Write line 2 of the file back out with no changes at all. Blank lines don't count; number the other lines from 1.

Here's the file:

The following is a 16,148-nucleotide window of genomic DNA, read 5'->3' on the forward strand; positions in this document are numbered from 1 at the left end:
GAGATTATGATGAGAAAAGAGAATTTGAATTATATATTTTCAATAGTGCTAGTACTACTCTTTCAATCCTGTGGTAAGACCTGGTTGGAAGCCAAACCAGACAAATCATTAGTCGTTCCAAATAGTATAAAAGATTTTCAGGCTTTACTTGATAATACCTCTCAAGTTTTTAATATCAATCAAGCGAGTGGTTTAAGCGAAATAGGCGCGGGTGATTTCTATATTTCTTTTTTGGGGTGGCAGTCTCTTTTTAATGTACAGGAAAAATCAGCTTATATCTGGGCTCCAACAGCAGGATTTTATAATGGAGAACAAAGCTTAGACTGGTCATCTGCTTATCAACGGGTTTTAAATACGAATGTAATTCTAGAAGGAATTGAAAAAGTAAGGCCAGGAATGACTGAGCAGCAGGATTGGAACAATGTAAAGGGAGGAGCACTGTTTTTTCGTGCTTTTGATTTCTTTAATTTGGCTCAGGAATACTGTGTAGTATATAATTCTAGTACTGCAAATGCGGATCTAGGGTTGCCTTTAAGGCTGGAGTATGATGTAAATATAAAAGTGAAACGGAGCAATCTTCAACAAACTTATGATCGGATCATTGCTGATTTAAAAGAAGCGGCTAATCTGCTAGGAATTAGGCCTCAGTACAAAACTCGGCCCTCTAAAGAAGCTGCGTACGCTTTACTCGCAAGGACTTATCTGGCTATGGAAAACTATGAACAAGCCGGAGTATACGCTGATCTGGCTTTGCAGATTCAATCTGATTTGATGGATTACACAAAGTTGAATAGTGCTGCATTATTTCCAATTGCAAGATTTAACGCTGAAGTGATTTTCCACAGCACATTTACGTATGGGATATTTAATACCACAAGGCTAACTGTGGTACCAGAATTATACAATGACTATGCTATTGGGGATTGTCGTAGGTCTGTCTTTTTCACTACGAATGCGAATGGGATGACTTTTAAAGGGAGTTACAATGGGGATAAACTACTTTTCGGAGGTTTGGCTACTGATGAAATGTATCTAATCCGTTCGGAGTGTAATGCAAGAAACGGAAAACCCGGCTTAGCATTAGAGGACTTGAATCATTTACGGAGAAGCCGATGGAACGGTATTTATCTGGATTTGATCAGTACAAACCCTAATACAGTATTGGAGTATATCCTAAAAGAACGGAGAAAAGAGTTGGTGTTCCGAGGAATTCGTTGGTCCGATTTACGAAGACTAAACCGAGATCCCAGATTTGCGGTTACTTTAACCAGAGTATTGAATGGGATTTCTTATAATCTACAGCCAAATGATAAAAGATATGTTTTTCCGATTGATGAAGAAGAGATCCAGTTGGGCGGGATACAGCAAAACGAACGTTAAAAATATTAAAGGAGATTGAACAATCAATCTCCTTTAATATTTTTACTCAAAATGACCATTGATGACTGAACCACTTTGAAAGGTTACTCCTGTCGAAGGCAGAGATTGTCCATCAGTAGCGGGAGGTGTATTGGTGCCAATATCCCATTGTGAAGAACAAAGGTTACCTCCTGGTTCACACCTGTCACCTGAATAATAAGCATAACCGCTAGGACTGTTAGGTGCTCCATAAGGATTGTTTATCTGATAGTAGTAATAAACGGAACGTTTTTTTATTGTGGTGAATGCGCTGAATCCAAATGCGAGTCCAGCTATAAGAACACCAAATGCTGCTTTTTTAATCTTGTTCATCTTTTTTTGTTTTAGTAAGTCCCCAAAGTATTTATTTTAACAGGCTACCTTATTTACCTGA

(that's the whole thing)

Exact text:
GAGATTATGATGAGAAAAGAGAATTTGAATTATATATTTTCAATAGTGCTAGTACTACTCTTTCAATCCTGTGGTAAGACCTGGTTGGAAGCCAAACCAGACAAATCATTAGTCGTTCCAAATAGTATAAAAGATTTTCAGGCTTTACTTGATAATACCTCTCAAGTTTTTAATATCAATCAAGCGAGTGGTTTAAGCGAAATAGGCGCGGGTGATTTCTATATTTCTTTTTTGGGGTGGCAGTCTCTTTTTAATGTACAGGAAAAATCAGCTTATATCTGGGCTCCAACAGCAGGATTTTATAATGGAGAACAAAGCTTAGACTGGTCATCTGCTTATCAACGGGTTTTAAATACGAATGTAATTCTAGAAGGAATTGAAAAAGTAAGGCCAGGAATGACTGAGCAGCAGGATTGGAACAATGTAAAGGGAGGAGCACTGTTTTTTCGTGCTTTTGATTTCTTTAATTTGGCTCAGGAATACTGTGTAGTATATAATTCTAGTACTGCAAATGCGGATCTAGGGTTGCCTTTAAGGCTGGAGTATGATGTAAATATAAAAGTGAAACGGAGCAATCTTCAACAAACTTATGATCGGATCATTGCTGATTTAAAAGAAGCGGCTAATCTGCTAGGAATTAGGCCTCAGTACAAAACTCGGCCCTCTAAAGAAGCTGCGTACGCTTTACTCGCAAGGACTTATCTGGCTATGGAAAACTATGAACAAGCCGGAGTATACGCTGATCTGGCTTTGCAGATTCAATCTGATTTGATGGATTACACAAAGTTGAATAGTGCTGCATTATTTCCAATTGCAAGATTTAACGCTGAAGTGATTTTCCACAGCACATTTACGTATGGGATATTTAATACCACAAGGCTAACTGTGGTACCAGAATTATACAATGACTATGCTATTGGGGATTGTCGTAGGTCTGTCTTTTTCACTACGAATGCGAATGGGATGACTTTTAAAGGGAGTTACAATGGGGATAAACTACTTTTCGGAGGTTTGGCTACTGATGAAATGTATCTAATCCGTTCGGAGTGTAATGCAAGAAACGGAAAACCCGGCTTAGCATTAGAGGACTTGAATCATTTACGGAGAAGCCGATGGAACGGTATTTATCTGGATTTGATCAGTACAAACCCTAATACAGTATTGGAGTATATCCTAAAAGAACGGAGAAAAGAGTTGGTGTTCCGAGGAATTCGTTGGTCCGATTTACGAAGACTAAACCGAGATCCCAGATTTGCGGTTACTTTAACCAGAGTATTGAATGGGATTTCTTATAATCTACAGCCAAATGATAAAAGATATGTTTTTCCGATTGATGAAGAAGAGATCCAGTTGGGCGGGATACAGCAAAACGAACGTTAAAAATATTAAAGGAGATTGAACAATCAATCTCCTTTAATATTTTTACTCAAAATGACCATTGATGACTGAACCACTTTGAAAGGTTACTCCTGTCGAAGGCAGAGATTGTCCATCAGTAGCGGGAGGTGTATTGGTGCCAATATCCCATTGTGAAGAACAAAGGTTACCTCCTGGTTCACACCTGTCACCTGAATAATAAGCATAACCGCTAGGACTGTTAGGTGCTCCATAAGGATTGTTTATCTGATAGTAGTAATAAACGGAACGTTTTTTTATTGTGGTGAATGCGCTGAATCCAAATGCGAGTCCAGCTATAAGAACACCAAATGCTGCTTTTTTAATCTTGTTCATCTTTTTTTGTTTTAGTAAGTCCCCAAAGTATTTATTTTAACAGGCTACCTTATTTACCTGA